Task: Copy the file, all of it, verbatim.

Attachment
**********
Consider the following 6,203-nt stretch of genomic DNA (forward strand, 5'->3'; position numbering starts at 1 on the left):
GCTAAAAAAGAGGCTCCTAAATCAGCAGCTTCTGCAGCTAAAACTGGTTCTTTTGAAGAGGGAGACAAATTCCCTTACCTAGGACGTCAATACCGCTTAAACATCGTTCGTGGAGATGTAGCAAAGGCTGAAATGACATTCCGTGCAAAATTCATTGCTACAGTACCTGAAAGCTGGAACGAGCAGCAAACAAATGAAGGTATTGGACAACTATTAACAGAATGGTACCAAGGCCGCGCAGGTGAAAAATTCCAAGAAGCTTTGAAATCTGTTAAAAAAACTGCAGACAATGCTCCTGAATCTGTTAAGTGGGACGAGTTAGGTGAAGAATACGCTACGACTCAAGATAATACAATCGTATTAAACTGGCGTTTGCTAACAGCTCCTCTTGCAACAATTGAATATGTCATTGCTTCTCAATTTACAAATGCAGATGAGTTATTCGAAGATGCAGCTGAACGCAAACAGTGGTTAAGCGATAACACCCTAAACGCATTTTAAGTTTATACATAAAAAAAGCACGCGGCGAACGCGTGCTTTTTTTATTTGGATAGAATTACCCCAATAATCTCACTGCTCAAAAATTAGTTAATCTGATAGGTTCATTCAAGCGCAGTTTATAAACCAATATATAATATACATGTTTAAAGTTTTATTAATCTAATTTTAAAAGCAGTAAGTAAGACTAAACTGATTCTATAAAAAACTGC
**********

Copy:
Consider the following 6,203-nt stretch of genomic DNA (forward strand, 5'->3'; position numbering starts at 1 on the left):
GCTAAAAAAGAGGCTCCTAAATCAGCAGCTTCTGCAGCTAAAACTGGTTCTTTTGAAGAGGGAGACAAATTCCCTTACCTAGGACGTCAATACCGCTTAAACATCGTTCGTGGAGATGTAGCAAAGGCTGAAATGACATTCCGTGCAAAATTCATTGCTACAGTACCTGAAAGCTGGAACGAGCAGCAAACAAATGAAGGTATTGGACAACTATTAACAGAATGGTACCAAGGCCGCGCAGGTGAAAAATTCCAAGAAGCTTTGAAATCTGTTAAAAAAACTGCAGACAATGCTCCTGAATCTGTTAAGTGGGACGAGTTAGGTGAAGAATACGCTACGACTCAAGATAATACAATCGTATTAAACTGGCGTTTGCTAACAGCTCCTCTTGCAACAATTGAATATGTCATTGCTTCTCAATTTACAAATGCAGATGAGTTATTCGAAGATGCAGCTGAACGCAAACAGTGGTTAAGCGATAACACCCTAAACGCATTTTAAGTTTATACATAAAAAAAGCACGCGGCGAACGCGTGCTTTTTTTATTTGGATAGAATTACCCCAATAATCTCACTGCTCAAAAATTAGTTAATCTGATAGGTTCATTCAAGCGCAGTTTATAAACCAATATATAATATACATGTTTAAAGTTTTATTAATCTAATTTTAAAAGCAGTAAGTAAGACTAAACTGATTCTATAAAAAACTGC